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# Deriving the variance of the difference of random variables

Sal derives the variance of the difference of random variables. Created by Sal Khan.

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• At , shouldn't the formula for the variance be divided by n?
• Good question! The variance of a random variable is E[(X - mu)^2], as Sal mentions above. What you're thinking of is when we estimate the variance for a population [sigma^2 = sum of the squared deviations from the mean divided by N, the population size] or when estimating the variance for a sample [s^2 = sum of the squared deviations from the mean divided by n-1, where n = the sample size].

See here for more details: http://en.wikipedia.org/wiki/Variance
• how did he factor to get (-1)^2? for the variance at around ?
• Hi p1cony ,
to answer your question let me just make sure you get the basic idea of what he did
if we have an algabraic expression (numbers and variables multiplied together formig terms &the terms are separated by + or - signs) we can take a common factor by dividing each term by the common factor
for example : (5a+10b) = 5(a+2b)

if the algebric expression was squared we can still take a common factor but it'll have to be squared
for example : (5a+10b)^2 = ((5)^2) (a+2b)^2

another basic idea is that if we took (-1) as a common factor from an expression , it will change the sign ( if + becomes - and if - becomes +) of every term in that expression because its the same thing as dividig each term by (-1)
for example (5a+10b) = -1(-5a-10b)

so , what he did is just apply all of these basics in only .one step , he took a common factor (-1)^2 from a squared algebric expression
E((-Y-E(-Y))^2)= (-1)^2 * E((Y+E(-Y))^2)
• What is the video (if there's a video) in which they define the variance of X as the expected value of (X-Ux)^2 ?? It is not in the expected value video.
• At in the video Variance of a Population it is mentioned what variance is. He uses the capital sigma, which looks like an E, but it is the same idea.
• At , Sal defines Z=X+Y. What does it mean to add random variables? What are you adding together?

Thanks!
Beth
• This honestly confused me at first too, but a few weeks after learning this it seems so obvious :P

You are literally taking the result of one random variable, then adding it to the result of another. You can imagine this as rolling two die and then summing the results, or rolling a die then summing to the result either 7 or 65 based of whether a coin that you flipped was heads or tails, etc.
It's the individual results of two random events, converted into numbers, then added together.

The probability dist of the first random variable tells you the probability of each of the possible values of that variable, and the probability dist for the second ran variable does the same. But when you sum two random variables, you take an individual instance of both random variables (e.g. X = 2, Y = -33), and then literally sum them (X + Y, in this case, would be 2 + (-33) = -31).

I'm only spending so much time elaborating this bc I was confused on this too. If anyone else is still confused, you'll get it eventually ( -.-)b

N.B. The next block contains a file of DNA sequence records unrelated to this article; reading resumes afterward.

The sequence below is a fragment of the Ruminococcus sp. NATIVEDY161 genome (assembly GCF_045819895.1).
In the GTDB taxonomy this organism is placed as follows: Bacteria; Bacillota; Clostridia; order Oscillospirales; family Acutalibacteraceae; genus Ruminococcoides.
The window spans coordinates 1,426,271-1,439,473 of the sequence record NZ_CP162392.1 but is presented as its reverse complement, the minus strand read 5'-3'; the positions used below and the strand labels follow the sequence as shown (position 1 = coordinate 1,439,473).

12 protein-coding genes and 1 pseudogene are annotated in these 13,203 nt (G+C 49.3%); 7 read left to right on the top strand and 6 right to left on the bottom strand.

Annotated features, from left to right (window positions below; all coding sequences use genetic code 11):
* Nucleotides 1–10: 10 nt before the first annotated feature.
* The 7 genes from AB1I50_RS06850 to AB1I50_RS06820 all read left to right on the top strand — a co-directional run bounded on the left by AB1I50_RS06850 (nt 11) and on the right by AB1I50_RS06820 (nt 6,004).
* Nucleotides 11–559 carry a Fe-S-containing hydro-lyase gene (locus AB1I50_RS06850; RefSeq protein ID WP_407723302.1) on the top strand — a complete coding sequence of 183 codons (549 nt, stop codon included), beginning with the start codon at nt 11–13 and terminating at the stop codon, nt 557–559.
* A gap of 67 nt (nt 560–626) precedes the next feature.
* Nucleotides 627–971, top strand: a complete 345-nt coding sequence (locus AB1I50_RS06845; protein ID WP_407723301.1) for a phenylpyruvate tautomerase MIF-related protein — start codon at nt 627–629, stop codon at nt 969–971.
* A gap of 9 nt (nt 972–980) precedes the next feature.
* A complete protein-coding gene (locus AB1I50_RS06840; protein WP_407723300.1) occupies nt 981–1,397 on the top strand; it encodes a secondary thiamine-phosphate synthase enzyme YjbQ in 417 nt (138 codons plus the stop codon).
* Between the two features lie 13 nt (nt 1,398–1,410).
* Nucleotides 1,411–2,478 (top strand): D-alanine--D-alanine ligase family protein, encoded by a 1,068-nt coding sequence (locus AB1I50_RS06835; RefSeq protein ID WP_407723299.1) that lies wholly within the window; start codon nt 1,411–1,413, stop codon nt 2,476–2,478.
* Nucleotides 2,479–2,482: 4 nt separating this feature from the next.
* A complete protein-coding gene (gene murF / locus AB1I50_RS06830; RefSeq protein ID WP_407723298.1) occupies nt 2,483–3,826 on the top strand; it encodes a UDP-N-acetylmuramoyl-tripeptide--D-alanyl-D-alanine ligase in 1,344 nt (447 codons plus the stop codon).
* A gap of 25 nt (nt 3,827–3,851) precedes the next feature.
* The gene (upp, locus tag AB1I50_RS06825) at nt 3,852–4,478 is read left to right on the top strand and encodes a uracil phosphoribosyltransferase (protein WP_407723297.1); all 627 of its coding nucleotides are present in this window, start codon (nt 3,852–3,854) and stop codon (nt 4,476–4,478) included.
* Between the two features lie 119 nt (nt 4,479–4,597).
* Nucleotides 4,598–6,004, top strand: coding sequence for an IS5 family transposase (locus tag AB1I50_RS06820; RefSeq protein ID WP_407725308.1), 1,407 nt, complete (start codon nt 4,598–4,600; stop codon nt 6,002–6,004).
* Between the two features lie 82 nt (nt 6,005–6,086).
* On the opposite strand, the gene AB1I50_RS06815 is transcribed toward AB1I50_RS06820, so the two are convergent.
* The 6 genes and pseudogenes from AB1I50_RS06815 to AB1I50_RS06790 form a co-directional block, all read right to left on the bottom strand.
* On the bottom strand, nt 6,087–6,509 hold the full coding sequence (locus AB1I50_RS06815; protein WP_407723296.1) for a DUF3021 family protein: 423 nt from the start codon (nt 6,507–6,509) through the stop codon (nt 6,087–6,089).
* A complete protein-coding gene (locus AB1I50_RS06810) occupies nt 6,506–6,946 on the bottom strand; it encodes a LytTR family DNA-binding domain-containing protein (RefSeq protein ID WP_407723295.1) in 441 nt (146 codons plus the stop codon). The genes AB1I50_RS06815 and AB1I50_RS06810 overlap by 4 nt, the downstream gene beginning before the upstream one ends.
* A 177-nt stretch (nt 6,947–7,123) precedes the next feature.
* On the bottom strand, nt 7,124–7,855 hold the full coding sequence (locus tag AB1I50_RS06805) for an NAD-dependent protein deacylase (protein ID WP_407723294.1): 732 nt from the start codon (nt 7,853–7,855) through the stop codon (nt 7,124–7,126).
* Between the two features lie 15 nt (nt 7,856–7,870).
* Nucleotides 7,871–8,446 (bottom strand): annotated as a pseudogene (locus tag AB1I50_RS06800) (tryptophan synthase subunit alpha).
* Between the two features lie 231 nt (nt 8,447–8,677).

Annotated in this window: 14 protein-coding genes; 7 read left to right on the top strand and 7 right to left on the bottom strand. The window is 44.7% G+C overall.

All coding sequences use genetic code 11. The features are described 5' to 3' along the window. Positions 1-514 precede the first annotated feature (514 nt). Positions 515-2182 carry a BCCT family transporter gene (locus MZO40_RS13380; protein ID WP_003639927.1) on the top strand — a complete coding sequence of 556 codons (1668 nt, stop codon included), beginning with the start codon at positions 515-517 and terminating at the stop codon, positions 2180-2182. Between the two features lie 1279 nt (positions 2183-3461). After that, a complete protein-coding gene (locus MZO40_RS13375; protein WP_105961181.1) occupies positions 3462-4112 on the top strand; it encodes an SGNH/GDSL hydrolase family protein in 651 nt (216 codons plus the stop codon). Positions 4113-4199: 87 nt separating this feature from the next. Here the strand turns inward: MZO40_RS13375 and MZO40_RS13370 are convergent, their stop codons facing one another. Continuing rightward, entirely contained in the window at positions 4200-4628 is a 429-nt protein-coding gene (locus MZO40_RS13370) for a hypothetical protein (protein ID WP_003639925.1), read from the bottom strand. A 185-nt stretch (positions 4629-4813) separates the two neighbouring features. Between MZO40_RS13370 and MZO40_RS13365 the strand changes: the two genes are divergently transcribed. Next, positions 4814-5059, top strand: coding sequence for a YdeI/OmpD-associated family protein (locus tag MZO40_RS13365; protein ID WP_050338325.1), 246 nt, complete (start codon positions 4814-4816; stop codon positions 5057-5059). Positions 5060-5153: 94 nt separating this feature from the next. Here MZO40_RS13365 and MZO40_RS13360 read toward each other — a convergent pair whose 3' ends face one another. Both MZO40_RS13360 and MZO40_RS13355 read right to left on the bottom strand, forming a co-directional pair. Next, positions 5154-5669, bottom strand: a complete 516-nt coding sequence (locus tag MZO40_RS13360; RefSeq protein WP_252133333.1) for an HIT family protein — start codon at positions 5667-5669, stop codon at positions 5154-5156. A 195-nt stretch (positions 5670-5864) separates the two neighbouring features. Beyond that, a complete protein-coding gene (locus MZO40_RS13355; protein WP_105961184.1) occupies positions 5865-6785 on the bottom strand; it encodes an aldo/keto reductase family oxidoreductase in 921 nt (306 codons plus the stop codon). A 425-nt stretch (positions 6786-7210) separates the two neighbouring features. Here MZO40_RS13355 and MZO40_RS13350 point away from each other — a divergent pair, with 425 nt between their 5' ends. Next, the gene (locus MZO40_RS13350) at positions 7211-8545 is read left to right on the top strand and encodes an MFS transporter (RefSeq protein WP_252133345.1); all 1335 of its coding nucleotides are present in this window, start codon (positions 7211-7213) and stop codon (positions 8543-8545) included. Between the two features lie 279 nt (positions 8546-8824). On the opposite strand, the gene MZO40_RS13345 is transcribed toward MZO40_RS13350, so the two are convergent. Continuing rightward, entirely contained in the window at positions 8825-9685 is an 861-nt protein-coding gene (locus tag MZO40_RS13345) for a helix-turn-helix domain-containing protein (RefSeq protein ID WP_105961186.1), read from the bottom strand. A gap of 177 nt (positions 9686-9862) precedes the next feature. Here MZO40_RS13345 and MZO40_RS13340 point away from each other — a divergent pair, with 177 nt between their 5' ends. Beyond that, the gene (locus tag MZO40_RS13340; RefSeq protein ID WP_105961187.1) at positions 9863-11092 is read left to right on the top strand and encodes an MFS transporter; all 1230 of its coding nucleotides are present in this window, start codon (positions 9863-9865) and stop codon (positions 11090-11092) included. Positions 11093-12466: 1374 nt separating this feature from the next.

• Is there some reason we are not dividing by n or (n-1) in the computation of variance--y'know--like we have been doing for the entire playlist. If its because E() imples this division, why are we not explicitily citing that?
• Expected value divides by n, assuming we're looking at a real dataset of n observations. But we might not be. For example, if a random variable x takes the value 1 in 30% of the population, and the value 0 in 70% of the population, but we don't know what n is, then E(x) = .3(1) + .7(0) = .3. No n is necessary if we have a probability mass function like this (or probability distribution function, for continuous random variables).
• How comes now that the Variance = E((X-mu)^2)? Didn't Sal say in a previous video that the Variance = P(X)(X-mu)^2?
Most of the Statistics & Probability course is really confusing so far... Didn't have this much struggle since the Integral course.
• I have the same question. Do you now know the answer to this?
• Can someone show me this with numbers please?

If you had two independent random variables X and Y. With X having a standard deviation of 19 and Y having a standard deviation of 6. How do you workout the diference X - Y?

Is it: 361 + 36 = 397

Then: sqroot397 = 19.9

??
• Yes, you are correct. If Z = X - Y
Then Var (Z) = Var (X) + Var (Y) [as shown above]
So Var (Z) = 19^2 + 6^2 = 361 + 36 = 397
And StandDev (Z) = SqRt( Var (Z) ) = SqRt ( 397) = 19.92
• Starting at ~, it is announced that E(-y) = -E(y), can you please prove this or point to a proof?
• E(-y) = E(0 - y) = E(0) - E(y) = -E(y).
• What was supposed to come before this video? I just watched through Hypothesis testing with one sample, and figured this one would follow directly from the ones before, but this Var stuff just sort of comes out of nowhere. A little framing would be nice.
• Before we can do hypothesis testing with two means, we need to know the variance of the difference of means. Looking at the sequence for Inferential Statistics (link below), it makes sense to me. It may seem a little odd at first, but just go with it, and things should fall into place in your head.